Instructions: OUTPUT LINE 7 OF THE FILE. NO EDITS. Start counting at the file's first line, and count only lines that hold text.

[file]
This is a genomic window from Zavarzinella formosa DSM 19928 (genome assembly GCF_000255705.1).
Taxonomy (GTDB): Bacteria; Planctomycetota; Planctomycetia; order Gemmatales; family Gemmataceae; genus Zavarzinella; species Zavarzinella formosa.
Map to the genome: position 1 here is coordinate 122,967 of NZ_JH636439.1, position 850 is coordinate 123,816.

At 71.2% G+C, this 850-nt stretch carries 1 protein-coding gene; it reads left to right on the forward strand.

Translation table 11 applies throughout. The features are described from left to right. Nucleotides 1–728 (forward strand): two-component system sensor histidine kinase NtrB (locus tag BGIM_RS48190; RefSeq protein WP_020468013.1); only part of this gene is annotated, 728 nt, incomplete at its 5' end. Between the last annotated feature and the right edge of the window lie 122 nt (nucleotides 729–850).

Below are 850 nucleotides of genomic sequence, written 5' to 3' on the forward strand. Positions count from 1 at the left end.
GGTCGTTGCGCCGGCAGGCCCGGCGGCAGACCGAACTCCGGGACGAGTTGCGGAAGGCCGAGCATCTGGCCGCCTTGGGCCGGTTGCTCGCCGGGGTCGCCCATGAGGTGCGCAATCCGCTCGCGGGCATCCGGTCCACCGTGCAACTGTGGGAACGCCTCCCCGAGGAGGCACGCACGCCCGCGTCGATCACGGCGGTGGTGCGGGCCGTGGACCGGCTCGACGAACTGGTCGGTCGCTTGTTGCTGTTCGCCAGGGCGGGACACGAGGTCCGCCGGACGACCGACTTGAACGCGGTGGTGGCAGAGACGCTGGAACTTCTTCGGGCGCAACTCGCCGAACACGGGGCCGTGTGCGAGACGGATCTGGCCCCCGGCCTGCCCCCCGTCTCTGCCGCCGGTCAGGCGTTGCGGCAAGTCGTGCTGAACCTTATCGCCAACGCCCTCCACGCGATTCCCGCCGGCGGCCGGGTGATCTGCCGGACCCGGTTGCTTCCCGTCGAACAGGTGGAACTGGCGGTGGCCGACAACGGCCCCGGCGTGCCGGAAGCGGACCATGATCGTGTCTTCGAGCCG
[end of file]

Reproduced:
GGTCGTTGCGCCGGCAGGCCCGGCGGCAGACCGAACTCCGGGACGAGTTGCGGAAGGCCGAGCATCTGGCCGCCTTGGGCCGGTTGCTCGCCGGGGTCGCCCATGAGGTGCGCAATCCGCTCGCGGGCATCCGGTCCACCGTGCAACTGTGGGAACGCCTCCCCGAGGAGGCACGCACGCCCGCGTCGATCACGGCGGTGGTGCGGGCCGTGGACCGGCTCGACGAACTGGTCGGTCGCTTGTTGCTGTTCGCCAGGGCGGGACACGAGGTCCGCCGGACGACCGACTTGAACGCGGTGGTGGCAGAGACGCTGGAACTTCTTCGGGCGCAACTCGCCGAACACGGGGCCGTGTGCGAGACGGATCTGGCCCCCGGCCTGCCCCCCGTCTCTGCCGCCGGTCAGGCGTTGCGGCAAGTCGTGCTGAACCTTATCGCCAACGCCCTCCACGCGATTCCCGCCGGCGGCCGGGTGATCTGCCGGACCCGGTTGCTTCCCGTCGAACAGGTGGAACTGGCGGTGGCCGACAACGGCCCCGGCGTGCCGGAAGCGGACCATGATCGTGTCTTCGAGCCG